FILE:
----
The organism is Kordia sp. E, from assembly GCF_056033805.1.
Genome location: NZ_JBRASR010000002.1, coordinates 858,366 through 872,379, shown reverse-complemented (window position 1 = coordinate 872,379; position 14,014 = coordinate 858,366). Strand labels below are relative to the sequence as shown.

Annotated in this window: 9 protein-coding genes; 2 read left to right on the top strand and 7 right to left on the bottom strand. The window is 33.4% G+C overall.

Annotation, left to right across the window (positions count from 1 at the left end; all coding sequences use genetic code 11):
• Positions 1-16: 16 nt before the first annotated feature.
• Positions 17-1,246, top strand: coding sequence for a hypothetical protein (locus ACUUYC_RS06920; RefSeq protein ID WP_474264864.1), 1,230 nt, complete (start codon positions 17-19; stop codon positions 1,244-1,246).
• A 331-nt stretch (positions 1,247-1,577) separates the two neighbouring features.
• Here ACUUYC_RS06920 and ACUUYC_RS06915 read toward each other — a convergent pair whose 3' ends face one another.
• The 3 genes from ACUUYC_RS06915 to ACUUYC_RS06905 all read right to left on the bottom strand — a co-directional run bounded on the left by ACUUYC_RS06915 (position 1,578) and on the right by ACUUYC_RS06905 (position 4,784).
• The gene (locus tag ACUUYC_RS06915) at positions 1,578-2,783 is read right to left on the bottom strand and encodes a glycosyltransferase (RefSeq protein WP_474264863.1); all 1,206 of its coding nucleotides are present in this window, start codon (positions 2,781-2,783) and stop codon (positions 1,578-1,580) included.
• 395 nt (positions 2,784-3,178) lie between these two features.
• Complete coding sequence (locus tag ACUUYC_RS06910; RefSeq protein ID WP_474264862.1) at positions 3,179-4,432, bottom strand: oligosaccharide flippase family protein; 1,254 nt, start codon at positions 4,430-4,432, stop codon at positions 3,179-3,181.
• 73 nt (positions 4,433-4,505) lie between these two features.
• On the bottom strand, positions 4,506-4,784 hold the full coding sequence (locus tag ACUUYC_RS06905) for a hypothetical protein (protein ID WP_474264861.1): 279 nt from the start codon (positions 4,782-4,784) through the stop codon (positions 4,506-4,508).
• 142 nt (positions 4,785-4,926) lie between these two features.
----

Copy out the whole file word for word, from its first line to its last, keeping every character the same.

The organism is Kordia sp. E, from assembly GCF_056033805.1.
Genome location: NZ_JBRASR010000002.1, coordinates 858,366 through 872,379, shown reverse-complemented (window position 1 = coordinate 872,379; position 14,014 = coordinate 858,366). Strand labels below are relative to the sequence as shown.

Annotated in this window: 9 protein-coding genes; 2 read left to right on the top strand and 7 right to left on the bottom strand. The window is 33.4% G+C overall.

Annotation, left to right across the window (positions count from 1 at the left end; all coding sequences use genetic code 11):
• Positions 1-16: 16 nt before the first annotated feature.
• Positions 17-1,246, top strand: coding sequence for a hypothetical protein (locus ACUUYC_RS06920; RefSeq protein ID WP_474264864.1), 1,230 nt, complete (start codon positions 17-19; stop codon positions 1,244-1,246).
• A 331-nt stretch (positions 1,247-1,577) separates the two neighbouring features.
• Here ACUUYC_RS06920 and ACUUYC_RS06915 read toward each other — a convergent pair whose 3' ends face one another.
• The 3 genes from ACUUYC_RS06915 to ACUUYC_RS06905 all read right to left on the bottom strand — a co-directional run bounded on the left by ACUUYC_RS06915 (position 1,578) and on the right by ACUUYC_RS06905 (position 4,784).
• The gene (locus tag ACUUYC_RS06915) at positions 1,578-2,783 is read right to left on the bottom strand and encodes a glycosyltransferase (RefSeq protein WP_474264863.1); all 1,206 of its coding nucleotides are present in this window, start codon (positions 2,781-2,783) and stop codon (positions 1,578-1,580) included.
• 395 nt (positions 2,784-3,178) lie between these two features.
• Complete coding sequence (locus tag ACUUYC_RS06910; RefSeq protein ID WP_474264862.1) at positions 3,179-4,432, bottom strand: oligosaccharide flippase family protein; 1,254 nt, start codon at positions 4,430-4,432, stop codon at positions 3,179-3,181.
• 73 nt (positions 4,433-4,505) lie between these two features.
• On the bottom strand, positions 4,506-4,784 hold the full coding sequence (locus tag ACUUYC_RS06905) for a hypothetical protein (protein ID WP_474264861.1): 279 nt from the start codon (positions 4,782-4,784) through the stop codon (positions 4,506-4,508).
• 142 nt (positions 4,785-4,926) lie between these two features.